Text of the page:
Queensland and New South Wales
Every February, Queensland and NSW experience rising temperatures. It happened again this year – and with it, demand for power increased along with energy prices.
On 12 February, Queensland set a new half-hourly record by hitting 9,369MW of daily demand. NSW came in a close second at 9,148MW.
Victorians struck it lucky this summer as February temperatures were in line with the state’s historical average. The Portland Aluminium Smelter was in limited production and the absence of any exceptionally hot days worked in tandem to keep demand low.
However, in March the average monthly spot price increased due to planned outages at brown coal fired stations. This increase was also in part to the closure of the Hazelwood Power Station at the end of March.
Across a stretch of 40C days in February, energy demand increased – and South Australians experienced an average monthly temperature above the historical average.
Demand peaked at 3,045MW on 8 February – the highest since January 2014. This resulted in the monthly wholesale spot power price averaging $180/MWh – a big jump up from the $84/MWh in January.
In March, the average monthly spot price declined. But periods of extreme price outcomes continued. These high demand periods coincided with the lower generation of wind power and the restricted flow of power along the Heywood Interconnector.
Wholesale power prices by region
To the future and beyond
The following factors are expected to influence spot and contract prices over coming months:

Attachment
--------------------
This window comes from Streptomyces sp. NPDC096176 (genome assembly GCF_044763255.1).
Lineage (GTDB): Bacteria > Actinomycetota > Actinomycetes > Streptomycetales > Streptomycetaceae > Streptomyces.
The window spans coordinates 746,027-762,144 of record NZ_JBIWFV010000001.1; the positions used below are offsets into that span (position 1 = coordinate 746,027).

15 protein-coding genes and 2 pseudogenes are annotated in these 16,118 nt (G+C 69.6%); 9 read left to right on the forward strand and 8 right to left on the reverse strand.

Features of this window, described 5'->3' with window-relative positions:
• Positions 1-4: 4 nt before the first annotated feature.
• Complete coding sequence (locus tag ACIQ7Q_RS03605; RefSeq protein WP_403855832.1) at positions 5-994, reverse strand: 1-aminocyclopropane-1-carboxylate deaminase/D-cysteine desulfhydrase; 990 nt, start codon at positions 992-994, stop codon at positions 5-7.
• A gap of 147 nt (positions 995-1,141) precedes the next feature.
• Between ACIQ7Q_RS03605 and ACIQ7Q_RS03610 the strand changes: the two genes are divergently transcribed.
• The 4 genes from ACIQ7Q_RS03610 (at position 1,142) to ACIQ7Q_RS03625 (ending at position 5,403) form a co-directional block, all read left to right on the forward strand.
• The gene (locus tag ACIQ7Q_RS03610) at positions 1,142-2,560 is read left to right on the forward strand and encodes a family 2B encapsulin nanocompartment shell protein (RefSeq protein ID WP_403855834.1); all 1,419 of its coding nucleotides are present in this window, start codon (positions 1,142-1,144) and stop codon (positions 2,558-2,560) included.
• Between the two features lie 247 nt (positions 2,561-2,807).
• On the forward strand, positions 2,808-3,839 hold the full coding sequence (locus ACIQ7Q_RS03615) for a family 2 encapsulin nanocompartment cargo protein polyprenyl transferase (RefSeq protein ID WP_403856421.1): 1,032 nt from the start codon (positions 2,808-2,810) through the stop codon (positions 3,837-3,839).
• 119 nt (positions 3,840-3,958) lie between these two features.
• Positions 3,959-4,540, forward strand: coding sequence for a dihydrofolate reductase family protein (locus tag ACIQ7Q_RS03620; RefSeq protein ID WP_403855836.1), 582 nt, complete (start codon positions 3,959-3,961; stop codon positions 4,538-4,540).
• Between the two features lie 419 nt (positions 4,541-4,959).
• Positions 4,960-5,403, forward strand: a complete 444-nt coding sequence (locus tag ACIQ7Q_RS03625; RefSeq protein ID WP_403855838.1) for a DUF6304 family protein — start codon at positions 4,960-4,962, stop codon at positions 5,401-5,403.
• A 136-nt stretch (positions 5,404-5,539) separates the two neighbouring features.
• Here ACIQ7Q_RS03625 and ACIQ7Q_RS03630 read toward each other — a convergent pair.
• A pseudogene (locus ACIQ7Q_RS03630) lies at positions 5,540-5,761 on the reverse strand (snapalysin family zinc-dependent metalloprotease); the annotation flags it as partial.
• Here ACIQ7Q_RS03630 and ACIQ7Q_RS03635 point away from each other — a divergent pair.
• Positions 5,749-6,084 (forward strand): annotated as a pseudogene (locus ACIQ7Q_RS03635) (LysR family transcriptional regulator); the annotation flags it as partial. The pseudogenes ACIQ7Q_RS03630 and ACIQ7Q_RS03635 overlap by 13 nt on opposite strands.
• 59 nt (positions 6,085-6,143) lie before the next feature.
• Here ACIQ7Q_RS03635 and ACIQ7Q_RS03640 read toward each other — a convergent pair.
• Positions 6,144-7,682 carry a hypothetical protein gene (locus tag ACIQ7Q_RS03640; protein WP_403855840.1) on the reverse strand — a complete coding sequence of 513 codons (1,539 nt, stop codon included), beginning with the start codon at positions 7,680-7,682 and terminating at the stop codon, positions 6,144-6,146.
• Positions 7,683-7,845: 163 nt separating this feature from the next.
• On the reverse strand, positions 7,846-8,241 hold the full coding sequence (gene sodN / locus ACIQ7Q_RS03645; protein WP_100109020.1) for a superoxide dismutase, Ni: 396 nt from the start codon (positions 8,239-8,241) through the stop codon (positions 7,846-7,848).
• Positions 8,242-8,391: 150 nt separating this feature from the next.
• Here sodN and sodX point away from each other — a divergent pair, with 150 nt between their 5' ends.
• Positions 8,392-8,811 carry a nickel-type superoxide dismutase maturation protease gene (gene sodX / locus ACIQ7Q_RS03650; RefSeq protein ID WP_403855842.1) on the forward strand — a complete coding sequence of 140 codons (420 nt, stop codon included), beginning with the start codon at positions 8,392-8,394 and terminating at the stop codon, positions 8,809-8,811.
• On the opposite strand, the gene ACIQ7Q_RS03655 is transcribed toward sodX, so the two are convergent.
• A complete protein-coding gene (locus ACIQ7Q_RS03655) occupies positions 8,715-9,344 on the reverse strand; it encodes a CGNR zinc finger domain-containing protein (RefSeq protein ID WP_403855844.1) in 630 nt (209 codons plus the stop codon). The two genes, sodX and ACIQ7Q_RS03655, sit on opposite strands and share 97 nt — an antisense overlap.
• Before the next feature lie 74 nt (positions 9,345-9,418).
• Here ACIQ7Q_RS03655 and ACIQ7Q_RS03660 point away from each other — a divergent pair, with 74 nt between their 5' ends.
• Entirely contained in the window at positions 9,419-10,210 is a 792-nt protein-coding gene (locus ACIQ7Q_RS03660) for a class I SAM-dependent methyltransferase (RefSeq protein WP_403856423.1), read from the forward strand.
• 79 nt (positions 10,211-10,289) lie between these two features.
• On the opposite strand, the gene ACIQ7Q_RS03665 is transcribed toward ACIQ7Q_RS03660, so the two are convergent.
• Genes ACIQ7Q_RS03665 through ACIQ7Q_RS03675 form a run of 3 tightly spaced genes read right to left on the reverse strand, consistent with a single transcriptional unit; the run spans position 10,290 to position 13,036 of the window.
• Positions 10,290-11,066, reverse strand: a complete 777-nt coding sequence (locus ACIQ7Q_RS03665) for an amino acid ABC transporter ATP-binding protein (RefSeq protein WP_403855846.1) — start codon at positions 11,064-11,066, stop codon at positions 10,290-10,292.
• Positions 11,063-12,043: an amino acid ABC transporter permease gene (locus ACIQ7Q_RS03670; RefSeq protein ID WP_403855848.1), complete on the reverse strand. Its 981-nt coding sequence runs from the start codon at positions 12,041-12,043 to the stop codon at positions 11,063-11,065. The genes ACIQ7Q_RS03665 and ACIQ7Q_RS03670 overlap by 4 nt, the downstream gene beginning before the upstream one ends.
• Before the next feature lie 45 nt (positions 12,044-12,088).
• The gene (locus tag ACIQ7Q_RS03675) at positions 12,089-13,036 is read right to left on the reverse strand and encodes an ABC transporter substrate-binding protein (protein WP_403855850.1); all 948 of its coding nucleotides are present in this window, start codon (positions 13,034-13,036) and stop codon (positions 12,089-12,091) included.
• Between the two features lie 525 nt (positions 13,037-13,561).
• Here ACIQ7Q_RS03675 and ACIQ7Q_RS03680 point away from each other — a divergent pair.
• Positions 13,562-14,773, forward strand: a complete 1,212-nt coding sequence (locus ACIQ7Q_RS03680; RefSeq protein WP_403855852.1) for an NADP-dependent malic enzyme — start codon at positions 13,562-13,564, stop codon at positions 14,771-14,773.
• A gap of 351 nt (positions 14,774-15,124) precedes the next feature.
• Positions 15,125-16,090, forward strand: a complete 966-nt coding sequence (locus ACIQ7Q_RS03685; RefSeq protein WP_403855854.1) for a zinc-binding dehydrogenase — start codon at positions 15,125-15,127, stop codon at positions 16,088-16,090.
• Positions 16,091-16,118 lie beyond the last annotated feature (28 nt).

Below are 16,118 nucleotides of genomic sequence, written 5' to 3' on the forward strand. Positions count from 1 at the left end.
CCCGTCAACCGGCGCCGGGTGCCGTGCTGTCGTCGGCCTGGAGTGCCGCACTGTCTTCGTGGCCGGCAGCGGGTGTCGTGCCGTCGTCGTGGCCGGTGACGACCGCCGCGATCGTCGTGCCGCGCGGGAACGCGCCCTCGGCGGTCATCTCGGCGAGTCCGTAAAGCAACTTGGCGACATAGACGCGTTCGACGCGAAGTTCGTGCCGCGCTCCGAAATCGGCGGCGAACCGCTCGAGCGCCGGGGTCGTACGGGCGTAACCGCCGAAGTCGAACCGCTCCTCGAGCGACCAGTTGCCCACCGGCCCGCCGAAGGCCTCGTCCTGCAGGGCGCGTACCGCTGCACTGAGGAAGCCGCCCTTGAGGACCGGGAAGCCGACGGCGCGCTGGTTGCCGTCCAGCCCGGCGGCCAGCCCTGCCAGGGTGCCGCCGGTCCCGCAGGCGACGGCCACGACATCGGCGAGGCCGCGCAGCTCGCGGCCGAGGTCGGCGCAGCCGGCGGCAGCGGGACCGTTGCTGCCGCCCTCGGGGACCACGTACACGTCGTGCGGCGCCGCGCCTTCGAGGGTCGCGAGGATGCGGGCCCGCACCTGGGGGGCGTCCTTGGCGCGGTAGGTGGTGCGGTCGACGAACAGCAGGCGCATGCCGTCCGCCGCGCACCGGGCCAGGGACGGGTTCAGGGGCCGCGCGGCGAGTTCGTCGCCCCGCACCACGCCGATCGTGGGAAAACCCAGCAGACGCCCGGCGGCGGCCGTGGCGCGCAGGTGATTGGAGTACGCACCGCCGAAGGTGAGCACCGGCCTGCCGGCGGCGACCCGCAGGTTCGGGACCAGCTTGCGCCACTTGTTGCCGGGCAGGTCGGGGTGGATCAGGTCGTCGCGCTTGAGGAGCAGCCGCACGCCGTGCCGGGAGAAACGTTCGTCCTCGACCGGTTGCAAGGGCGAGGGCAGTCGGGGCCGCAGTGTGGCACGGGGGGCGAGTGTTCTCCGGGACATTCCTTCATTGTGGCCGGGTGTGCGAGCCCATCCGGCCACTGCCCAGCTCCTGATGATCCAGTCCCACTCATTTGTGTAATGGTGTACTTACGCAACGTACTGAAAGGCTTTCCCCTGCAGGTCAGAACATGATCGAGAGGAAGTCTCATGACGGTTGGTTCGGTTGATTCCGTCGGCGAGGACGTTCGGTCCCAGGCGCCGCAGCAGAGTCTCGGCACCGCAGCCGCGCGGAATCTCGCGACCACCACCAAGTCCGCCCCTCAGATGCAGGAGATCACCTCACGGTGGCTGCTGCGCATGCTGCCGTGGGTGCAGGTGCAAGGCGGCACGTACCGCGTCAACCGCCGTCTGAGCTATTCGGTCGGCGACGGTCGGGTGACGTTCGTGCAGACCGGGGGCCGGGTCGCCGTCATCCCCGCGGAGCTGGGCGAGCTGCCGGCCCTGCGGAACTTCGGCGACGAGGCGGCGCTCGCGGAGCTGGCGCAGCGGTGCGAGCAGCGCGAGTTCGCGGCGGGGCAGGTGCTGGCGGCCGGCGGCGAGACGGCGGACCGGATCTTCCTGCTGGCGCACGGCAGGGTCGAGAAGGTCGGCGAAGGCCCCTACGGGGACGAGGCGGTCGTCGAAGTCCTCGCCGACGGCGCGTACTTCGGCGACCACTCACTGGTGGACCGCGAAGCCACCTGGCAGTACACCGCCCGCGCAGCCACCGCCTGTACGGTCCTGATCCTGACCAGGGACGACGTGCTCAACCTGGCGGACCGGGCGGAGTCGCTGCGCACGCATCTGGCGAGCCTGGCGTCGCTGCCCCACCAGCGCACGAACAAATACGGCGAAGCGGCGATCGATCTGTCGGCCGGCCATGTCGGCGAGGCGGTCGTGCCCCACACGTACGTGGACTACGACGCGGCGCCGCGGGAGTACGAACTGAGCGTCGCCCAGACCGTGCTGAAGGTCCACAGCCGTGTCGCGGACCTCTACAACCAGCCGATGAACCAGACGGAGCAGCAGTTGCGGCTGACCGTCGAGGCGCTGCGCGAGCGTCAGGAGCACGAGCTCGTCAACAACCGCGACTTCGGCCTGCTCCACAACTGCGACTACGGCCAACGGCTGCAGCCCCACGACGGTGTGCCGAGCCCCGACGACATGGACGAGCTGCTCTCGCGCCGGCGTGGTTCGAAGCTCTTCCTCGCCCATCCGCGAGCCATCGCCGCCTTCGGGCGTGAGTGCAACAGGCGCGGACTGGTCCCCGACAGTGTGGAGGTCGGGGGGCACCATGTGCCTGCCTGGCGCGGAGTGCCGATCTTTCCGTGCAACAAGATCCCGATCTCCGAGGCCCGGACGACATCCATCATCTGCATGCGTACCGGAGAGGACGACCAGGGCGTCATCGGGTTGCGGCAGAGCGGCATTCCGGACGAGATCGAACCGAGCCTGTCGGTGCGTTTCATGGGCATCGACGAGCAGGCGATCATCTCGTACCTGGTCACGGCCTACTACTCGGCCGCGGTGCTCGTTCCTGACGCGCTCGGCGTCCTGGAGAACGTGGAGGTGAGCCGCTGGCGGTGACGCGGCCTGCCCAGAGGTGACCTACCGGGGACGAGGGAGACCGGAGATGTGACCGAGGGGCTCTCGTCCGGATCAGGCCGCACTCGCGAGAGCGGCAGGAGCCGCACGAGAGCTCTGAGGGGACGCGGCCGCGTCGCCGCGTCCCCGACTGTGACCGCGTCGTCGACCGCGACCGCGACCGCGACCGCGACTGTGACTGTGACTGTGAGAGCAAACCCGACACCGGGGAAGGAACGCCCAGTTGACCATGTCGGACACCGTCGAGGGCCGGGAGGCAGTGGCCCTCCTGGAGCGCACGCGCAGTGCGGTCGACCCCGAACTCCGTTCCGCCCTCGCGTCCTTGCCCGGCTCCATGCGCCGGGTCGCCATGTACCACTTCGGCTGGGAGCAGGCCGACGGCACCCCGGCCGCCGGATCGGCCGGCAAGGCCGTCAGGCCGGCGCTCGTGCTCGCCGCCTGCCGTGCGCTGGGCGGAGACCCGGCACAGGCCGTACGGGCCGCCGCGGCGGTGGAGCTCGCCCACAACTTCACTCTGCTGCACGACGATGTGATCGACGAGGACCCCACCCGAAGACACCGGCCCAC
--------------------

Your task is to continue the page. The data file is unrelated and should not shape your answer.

- Hazelwood Power Station closure March 2017: The Victorian market lost 1,600MW of baseload capacity.
- Energy supply solutions: Due to recent spot price volatility, Queensland, NSW and SA are discussing the security of energy for the coming summer. Given its reliance on interconnector flows from Victoria, SA will continue to discuss options around battery-generation supply with state government.
- Pelican Point Power Station deal: Engie and Origin announced a deal to supply gas to the second Pelican Point Power Station (at 240MW) from 1 July 2017. As believed, this operation will be by a fixed price off-take contract with Origin. For SA, this is expected to reduce energy security concerns over 2018 and 2019.
- Nationwide forward contract prices: As we continue through Q2 2017, forward contract prices across all regions continue to increase. This is due largely due to a sharp rise in gas pricing and market uncertainty around the impact of potential shortfalls in supply.